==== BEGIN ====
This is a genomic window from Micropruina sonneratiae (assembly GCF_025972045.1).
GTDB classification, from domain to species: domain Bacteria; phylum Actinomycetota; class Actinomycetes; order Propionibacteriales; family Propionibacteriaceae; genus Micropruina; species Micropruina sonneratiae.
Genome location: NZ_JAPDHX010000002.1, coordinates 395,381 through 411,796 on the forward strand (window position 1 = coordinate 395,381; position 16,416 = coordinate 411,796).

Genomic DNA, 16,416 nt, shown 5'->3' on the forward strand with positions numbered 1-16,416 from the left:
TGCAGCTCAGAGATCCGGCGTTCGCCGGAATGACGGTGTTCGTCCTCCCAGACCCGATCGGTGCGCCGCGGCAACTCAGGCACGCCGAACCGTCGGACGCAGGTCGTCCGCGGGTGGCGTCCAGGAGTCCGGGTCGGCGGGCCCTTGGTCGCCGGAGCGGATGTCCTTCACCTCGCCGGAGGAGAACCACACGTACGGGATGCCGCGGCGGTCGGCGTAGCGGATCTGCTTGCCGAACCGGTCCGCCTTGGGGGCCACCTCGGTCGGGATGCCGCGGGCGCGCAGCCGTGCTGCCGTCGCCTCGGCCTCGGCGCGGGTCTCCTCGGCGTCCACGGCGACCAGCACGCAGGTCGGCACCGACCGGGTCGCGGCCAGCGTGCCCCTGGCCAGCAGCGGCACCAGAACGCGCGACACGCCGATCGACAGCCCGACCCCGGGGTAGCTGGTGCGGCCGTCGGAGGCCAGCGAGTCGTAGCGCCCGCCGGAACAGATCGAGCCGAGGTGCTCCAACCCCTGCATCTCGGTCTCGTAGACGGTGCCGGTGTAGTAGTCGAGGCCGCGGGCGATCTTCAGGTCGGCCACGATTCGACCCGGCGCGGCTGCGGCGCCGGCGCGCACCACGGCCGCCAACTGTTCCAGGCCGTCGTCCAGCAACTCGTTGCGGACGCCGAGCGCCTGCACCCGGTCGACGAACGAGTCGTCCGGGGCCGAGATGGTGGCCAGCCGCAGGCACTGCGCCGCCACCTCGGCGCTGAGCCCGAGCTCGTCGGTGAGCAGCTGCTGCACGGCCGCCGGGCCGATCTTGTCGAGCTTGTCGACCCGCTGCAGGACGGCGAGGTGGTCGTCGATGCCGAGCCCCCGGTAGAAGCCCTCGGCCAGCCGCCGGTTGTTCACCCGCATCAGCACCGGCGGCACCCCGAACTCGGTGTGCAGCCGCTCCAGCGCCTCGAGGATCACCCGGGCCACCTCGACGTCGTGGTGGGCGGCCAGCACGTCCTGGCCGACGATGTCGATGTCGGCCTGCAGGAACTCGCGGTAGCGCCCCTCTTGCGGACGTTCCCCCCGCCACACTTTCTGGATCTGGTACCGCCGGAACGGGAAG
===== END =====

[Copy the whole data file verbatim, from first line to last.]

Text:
This is a genomic window from Micropruina sonneratiae (assembly GCF_025972045.1).
GTDB classification, from domain to species: domain Bacteria; phylum Actinomycetota; class Actinomycetes; order Propionibacteriales; family Propionibacteriaceae; genus Micropruina; species Micropruina sonneratiae.
Genome location: NZ_JAPDHX010000002.1, coordinates 395,381 through 411,796 on the forward strand (window position 1 = coordinate 395,381; position 16,416 = coordinate 411,796).

Genomic DNA, 16,416 nt, shown 5'->3' on the forward strand with positions numbered 1-16,416 from the left:
TGCAGCTCAGAGATCCGGCGTTCGCCGGAATGACGGTGTTCGTCCTCCCAGACCCGATCGGTGCGCCGCGGCAACTCAGGCACGCCGAACCGTCGGACGCAGGTCGTCCGCGGGTGGCGTCCAGGAGTCCGGGTCGGCGGGCCCTTGGTCGCCGGAGCGGATGTCCTTCACCTCGCCGGAGGAGAACCACACGTACGGGATGCCGCGGCGGTCGGCGTAGCGGATCTGCTTGCCGAACCGGTCCGCCTTGGGGGCCACCTCGGTCGGGATGCCGCGGGCGCGCAGCCGTGCTGCCGTCGCCTCGGCCTCGGCGCGGGTCTCCTCGGCGTCCACGGCGACCAGCACGCAGGTCGGCACCGACCGGGTCGCGGCCAGCGTGCCCCTGGCCAGCAGCGGCACCAGAACGCGCGACACGCCGATCGACAGCCCGACCCCGGGGTAGCTGGTGCGGCCGTCGGAGGCCAGCGAGTCGTAGCGCCCGCCGGAACAGATCGAGCCGAGGTGCTCCAACCCCTGCATCTCGGTCTCGTAGACGGTGCCGGTGTAGTAGTCGAGGCCGCGGGCGATCTTCAGGTCGGCCACGATTCGACCCGGCGCGGCTGCGGCGCCGGCGCGCACCACGGCCGCCAACTGTTCCAGGCCGTCGTCCAGCAACTCGTTGCGGACGCCGAGCGCCTGCACCCGGTCGACGAACGAGTCGTCCGGGGCCGAGATGGTGGCCAGCCGCAGGCACTGCGCCGCCACCTCGGCGCTGAGCCCGAGCTCGTCGGTGAGCAGCTGCTGCACGGCCGCCGGGCCGATCTTGTCGAGCTTGTCGACCCGCTGCAGGACGGCGAGGTGGTCGTCGATGCCGAGCCCCCGGTAGAAGCCCTCGGCCAGCCGCCGGTTGTTCACCCGCATCAGCACCGGCGGCACCCCGAACTCGGTGTGCAGCCGCTCCAGCGCCTCGAGGATCACCCGGGCCACCTCGACGTCGTGGTGGGCGGCCAGCACGTCCTGGCCGACGATGTCGATGTCGGCCTGCAGGAACTCGCGGTAGCGCCCCTCTTGCGGACGTTCCCCCCGCCACACTTTCTGGATCTGGTACCGCCGGAACGGGAAG